NEW YORK — Spring might be in full swing, but retailers haven’t seen sales warm up.
Heading into Memorial Day weekend, department store buyers and independents said business has been even tougher than predicted this season — and promotions are already ramping up.
“[Spring selling] has not met anyone’s expectations. It has been more challenging than we expected,” said Debbie King, VP and DMM of women’s shoes at Bloomingdale’s, which was gearing up for its holiday sale. “But we have been maximizing opportunities and we have been very aggressive in reorders.”
King noted that styles from Tory Burch, Sam Edelman and some high-end designer looks are still selling at full price. “The flat sandals business is strongest. There are lots of sandals for less than $100,” she said. Looking ahead to fall, Bloomingdale’s is hoping to inject excitement by adding 17 new brands, King said, although she declined to name them.
Neiman Marcus fashion director Ken Downing also reported success with flats this spring, citing strong sell-throughs with Tory Burch and Chanel, in particular. Regarding overall business, Downing said, “Our customer may not be buying as robustly as she did in the past, but what she is buying is fashion-forward, trendy and super-special shoes.”
Meanwhile, a number of department stores were hanging out the sale signs last week. At Nordstrom, the retailer kicked off its semiannual rack sale on Wednesday, with a select assortment of shoes discounted from 30 to 50 percent. The three-week event was widely publicized in advance with telephone calls to customers.
Barneys New York sent an e-mail blast to customers last Tuesday announcing a “secret sale” with several shoe styles, including Pierre Hardy and Fendi, marked down as much as 40 percent. In addition, prices on pre-resort Manolo Blahnik styles were reduced by 40 percent for one day, on May 19. The next price break is set for May 26.
And Saks Fifth Avenue, which was largely vilified last fall for breaking price earlier and deeper than its competitors, has begun discounting bridge lines including Stuart Weitzman, Kate Spade and Cole Haan by 30 percent. Select designer styles also are beginning to see price drops.
Though the promotions are still moderate compared with last season’s discounts, the widespread discounting among larger retailers has forced many independent retailers to follow suit. At women’s footwear boutique Posh on Main, in Bellevue, Wash., owner Angela Self was offering shoppers 40 percent off last week on select spring styles from Tory Burch, YSL, Lanvin and Giuseppe Zanotti.
Roger Brooks, owner of Brooks Shoes for Kids, which operates 11 locations across California, said a difficult spring has also driven him to heavily discount.
“This is painful,” said Brooks. “I expect the rest of the year to be tough, and it will be tough well into June 2010. There is no direction, no strong trend … and when you have a store like Barneys offering 40 percent of all day from 10 a.m. to 10 p.m. and staying open an extra hour, that’s where people are going to go.”
To compete, Brooks has upped his own promotional efforts. “We’re promoting the store on a weekly basis. Even if we initially tell customers the sale is Friday, Saturday and Sunday, we’ll end up continuing it for another week,” he said.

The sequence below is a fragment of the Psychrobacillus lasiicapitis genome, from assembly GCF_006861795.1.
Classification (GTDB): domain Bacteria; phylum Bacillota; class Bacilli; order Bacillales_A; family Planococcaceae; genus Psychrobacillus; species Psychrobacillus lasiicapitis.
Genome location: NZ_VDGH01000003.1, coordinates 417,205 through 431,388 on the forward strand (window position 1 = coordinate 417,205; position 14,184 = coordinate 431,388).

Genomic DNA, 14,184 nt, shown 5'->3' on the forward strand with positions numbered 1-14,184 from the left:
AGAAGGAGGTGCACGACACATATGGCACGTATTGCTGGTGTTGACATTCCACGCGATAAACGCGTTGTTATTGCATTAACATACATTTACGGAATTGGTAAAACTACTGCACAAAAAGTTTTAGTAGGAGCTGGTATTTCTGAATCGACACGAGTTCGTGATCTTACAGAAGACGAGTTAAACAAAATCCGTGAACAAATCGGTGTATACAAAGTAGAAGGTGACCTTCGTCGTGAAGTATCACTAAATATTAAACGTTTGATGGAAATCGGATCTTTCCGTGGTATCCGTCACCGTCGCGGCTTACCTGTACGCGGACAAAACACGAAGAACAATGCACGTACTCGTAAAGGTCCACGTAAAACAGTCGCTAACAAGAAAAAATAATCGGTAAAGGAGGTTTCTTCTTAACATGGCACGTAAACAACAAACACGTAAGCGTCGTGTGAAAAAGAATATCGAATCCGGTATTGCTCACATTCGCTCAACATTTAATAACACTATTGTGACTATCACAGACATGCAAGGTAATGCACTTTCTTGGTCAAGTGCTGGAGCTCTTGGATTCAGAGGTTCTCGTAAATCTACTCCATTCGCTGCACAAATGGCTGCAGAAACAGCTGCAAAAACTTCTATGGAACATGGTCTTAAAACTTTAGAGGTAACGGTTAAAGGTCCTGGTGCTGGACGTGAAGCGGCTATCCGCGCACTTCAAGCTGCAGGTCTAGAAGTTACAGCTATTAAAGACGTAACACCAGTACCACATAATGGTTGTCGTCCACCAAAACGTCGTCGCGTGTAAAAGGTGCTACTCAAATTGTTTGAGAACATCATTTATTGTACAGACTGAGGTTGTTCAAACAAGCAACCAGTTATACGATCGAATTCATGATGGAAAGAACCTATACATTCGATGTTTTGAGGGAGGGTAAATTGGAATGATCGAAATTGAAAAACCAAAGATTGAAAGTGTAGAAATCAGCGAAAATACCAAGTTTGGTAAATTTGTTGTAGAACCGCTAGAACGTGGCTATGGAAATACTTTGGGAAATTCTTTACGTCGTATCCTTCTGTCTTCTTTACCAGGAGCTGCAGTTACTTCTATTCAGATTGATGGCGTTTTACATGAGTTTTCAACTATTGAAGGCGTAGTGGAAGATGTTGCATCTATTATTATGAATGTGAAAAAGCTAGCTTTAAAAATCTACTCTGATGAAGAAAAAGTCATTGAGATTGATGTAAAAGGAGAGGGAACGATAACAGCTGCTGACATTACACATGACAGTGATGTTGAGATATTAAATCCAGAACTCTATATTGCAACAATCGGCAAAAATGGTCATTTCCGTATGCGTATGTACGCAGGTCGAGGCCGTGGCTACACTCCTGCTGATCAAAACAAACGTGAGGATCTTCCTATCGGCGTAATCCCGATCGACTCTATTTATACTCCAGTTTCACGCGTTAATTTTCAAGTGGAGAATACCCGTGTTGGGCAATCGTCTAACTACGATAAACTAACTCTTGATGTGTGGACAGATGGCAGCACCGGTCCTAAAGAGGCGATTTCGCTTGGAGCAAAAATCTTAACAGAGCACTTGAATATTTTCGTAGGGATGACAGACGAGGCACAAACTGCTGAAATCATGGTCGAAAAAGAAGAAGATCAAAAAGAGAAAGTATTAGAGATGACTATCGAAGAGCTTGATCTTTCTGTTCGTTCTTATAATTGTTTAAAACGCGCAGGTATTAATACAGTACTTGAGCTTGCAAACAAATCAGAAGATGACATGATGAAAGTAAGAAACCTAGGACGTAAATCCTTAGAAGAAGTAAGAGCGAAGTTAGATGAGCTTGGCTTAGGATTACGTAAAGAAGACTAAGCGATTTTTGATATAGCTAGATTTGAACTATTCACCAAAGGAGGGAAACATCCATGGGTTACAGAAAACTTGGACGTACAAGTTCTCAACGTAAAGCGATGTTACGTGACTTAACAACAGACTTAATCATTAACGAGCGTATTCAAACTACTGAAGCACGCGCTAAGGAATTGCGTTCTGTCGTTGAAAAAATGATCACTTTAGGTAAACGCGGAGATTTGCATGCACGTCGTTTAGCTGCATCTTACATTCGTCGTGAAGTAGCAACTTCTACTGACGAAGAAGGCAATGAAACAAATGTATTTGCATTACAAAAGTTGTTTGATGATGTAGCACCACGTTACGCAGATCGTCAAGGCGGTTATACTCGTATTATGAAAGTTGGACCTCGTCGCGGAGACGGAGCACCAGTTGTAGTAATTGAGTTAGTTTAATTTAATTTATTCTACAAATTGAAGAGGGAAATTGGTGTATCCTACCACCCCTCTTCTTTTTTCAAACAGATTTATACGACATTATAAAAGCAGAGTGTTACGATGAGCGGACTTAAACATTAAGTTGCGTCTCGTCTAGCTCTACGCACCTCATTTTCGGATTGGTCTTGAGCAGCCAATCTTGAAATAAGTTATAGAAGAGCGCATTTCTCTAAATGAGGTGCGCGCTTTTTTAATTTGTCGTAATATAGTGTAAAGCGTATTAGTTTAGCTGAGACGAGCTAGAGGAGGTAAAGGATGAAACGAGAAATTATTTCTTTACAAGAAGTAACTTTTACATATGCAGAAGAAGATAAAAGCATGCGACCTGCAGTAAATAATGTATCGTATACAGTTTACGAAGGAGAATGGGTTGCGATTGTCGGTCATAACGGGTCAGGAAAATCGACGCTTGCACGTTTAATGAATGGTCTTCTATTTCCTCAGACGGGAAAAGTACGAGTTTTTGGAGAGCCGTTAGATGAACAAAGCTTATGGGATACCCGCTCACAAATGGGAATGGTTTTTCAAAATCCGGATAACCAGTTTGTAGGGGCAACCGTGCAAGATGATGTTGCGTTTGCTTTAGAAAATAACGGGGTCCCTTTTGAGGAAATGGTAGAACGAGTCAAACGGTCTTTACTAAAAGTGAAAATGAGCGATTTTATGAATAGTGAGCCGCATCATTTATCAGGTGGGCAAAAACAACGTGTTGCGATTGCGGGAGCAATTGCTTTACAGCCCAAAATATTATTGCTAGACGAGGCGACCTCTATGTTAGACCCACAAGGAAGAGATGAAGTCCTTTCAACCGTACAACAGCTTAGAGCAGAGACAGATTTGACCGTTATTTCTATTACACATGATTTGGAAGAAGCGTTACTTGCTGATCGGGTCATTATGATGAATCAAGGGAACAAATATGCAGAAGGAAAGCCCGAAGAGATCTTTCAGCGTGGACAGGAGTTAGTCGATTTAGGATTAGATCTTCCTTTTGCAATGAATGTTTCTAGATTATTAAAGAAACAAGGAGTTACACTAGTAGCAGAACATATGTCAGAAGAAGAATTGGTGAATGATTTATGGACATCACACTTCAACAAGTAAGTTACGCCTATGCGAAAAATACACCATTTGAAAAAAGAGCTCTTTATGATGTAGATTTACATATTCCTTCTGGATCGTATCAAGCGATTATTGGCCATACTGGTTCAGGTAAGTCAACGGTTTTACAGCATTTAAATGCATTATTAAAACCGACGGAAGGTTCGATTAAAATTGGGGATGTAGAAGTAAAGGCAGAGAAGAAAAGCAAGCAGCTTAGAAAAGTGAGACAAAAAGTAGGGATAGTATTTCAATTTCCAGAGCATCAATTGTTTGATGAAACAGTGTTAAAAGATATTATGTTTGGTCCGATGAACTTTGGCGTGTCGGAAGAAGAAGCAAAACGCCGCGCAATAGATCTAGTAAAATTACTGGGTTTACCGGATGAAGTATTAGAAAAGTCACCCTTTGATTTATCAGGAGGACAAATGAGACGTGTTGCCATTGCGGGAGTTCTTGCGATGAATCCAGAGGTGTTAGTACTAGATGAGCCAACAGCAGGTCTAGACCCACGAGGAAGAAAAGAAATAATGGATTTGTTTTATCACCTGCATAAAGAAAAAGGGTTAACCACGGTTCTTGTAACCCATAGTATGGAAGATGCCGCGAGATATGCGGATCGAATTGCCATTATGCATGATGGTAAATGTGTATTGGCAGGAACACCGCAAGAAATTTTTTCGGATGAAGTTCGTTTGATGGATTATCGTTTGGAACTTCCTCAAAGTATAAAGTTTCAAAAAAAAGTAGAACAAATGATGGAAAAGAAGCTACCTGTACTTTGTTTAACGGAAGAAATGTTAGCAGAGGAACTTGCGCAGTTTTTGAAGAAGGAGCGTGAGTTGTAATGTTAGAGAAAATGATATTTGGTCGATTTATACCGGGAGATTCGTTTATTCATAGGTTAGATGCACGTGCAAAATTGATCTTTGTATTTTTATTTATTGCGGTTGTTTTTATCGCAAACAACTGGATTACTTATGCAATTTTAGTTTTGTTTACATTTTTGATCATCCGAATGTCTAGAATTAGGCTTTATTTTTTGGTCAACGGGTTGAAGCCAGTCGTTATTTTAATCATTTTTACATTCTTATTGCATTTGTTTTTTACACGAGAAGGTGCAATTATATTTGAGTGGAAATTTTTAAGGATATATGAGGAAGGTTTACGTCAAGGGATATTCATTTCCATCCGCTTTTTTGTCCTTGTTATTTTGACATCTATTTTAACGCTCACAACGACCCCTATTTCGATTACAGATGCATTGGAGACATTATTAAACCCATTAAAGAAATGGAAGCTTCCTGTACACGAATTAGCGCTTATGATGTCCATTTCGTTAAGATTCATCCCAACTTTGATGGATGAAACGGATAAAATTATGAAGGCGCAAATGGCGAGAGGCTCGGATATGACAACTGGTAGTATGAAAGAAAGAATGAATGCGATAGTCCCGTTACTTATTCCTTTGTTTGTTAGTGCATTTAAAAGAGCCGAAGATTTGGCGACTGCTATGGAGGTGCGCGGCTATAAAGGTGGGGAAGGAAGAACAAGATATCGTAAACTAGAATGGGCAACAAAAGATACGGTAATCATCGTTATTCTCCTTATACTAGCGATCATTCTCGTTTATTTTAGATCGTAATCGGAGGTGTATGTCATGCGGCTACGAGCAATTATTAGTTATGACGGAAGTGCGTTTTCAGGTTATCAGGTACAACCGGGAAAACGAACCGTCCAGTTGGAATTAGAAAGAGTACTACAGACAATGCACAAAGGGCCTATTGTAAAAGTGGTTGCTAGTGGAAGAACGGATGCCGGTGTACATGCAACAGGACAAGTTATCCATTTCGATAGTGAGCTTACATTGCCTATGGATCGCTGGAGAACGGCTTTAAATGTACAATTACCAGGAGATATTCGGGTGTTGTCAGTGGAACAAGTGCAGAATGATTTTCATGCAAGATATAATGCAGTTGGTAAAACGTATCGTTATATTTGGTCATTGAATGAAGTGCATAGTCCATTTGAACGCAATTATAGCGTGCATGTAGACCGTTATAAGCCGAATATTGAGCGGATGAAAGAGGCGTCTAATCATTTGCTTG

At the Bella Dawn boutique in Union, N.J., owner Dawn Del Russo had to go on sale earlier than normal this spring. “With the in-store sales, we’ve done everything earlier and we’ve adjusted the percentages. Where we used to be at 10-to-15 percent off, we’ve done 20-to-25 percent off, and we’ve been doing a lot of gifts with purchase,” she said.
To help bring traffic into the store, Del Russo has been announcing sales through social networking sites such as Twitter and Facebook. (For more on retailers’ social networking initiatives, see page 19.) “It’s unbelievable how many people respond to those promotions, and customers will forward the messages to other people,” she said.
At high-end boutique Steven Dann in Great Neck, N.Y., owner Steven Dann said exclusive partnerships with key designers will allow him to stay at full price until his planned end-of-June sale.
“We’re trying to buy as different as possible, and designers are helping us with special colors and exclusives,” said Dann. “So even if a similar silhouette from the same brand is in a department store, if my product isn’t available anywhere else, I can still sell it for retail. The massive sales are unfortunate because it brings the value of the shoe down.”
Amy Tricoche, owner of Big & Elegant, a Tampa, Fla.-based footwear store specializing in large sizes and widths for women, said having a niche business has helped her store avoid steep spring discounts.
“Instead of buying two pairs, as a lot of women normally do, they’re buying one pair because times are tough. But when you have a niche, the women are so excited to find something that fits,” said Tricoche. Since the average price of her footwear is around $50 to $60, with boots peaking at $99, Tricoche said customers have not been inquiring about discounts. Casual spring styles, such as slip-ons and sandals in neutral colors, have been selling well, she added.
According to Tony Zelaya, owner of Zelaya Shoes in Bethesda, Md., independents may have to race to keep up with department store discounts, but they can create loyalty by reaching out to the customer and establishing a close relationship.
“The key is to become friends with customers,” Zelaya said. “You need to be a walking billboard for your company. I offer 10 percent off to everyone who is a Facebook friend or a Twitter follower of the store.”